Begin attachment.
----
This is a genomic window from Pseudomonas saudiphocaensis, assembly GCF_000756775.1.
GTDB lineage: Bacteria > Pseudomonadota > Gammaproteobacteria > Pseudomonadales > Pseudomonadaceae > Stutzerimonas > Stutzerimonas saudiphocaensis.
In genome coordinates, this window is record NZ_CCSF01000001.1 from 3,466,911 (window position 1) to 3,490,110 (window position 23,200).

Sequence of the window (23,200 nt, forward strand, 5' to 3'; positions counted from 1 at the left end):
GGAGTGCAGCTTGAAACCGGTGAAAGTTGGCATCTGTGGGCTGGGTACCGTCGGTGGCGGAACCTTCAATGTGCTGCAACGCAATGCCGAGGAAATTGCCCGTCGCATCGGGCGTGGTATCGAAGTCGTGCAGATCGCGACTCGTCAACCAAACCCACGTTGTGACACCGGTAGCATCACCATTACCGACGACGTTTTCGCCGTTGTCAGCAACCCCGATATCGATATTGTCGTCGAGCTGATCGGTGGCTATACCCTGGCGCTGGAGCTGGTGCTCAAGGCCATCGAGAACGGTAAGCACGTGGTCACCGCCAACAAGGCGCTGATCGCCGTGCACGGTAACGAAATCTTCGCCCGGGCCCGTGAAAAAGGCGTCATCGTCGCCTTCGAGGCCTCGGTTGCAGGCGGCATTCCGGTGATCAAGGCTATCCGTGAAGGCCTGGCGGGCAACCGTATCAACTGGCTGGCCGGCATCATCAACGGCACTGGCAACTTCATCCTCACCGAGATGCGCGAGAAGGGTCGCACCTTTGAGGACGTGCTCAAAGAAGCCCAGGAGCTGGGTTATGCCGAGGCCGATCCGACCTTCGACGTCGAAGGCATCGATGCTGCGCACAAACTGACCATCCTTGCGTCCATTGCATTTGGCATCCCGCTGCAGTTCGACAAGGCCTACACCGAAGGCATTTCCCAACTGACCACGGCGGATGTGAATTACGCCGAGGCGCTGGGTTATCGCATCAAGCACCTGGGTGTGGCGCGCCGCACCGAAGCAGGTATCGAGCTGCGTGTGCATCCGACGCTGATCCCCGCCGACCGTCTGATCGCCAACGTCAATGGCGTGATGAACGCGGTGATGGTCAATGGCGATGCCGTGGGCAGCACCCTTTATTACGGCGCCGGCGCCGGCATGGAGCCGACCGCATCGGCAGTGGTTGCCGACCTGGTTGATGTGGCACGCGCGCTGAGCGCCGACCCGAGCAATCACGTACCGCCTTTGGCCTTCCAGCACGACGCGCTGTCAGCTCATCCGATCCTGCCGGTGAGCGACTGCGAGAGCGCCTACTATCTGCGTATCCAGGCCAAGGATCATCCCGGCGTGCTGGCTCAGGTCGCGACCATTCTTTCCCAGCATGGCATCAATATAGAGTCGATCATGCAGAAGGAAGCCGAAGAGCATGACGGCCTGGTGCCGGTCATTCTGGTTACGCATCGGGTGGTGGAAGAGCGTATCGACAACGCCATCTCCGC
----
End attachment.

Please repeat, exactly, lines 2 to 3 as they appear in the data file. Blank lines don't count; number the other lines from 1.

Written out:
GTDB lineage: Bacteria > Pseudomonadota > Gammaproteobacteria > Pseudomonadales > Pseudomonadaceae > Stutzerimonas > Stutzerimonas saudiphocaensis.
In genome coordinates, this window is record NZ_CCSF01000001.1 from 3,466,911 (window position 1) to 3,490,110 (window position 23,200).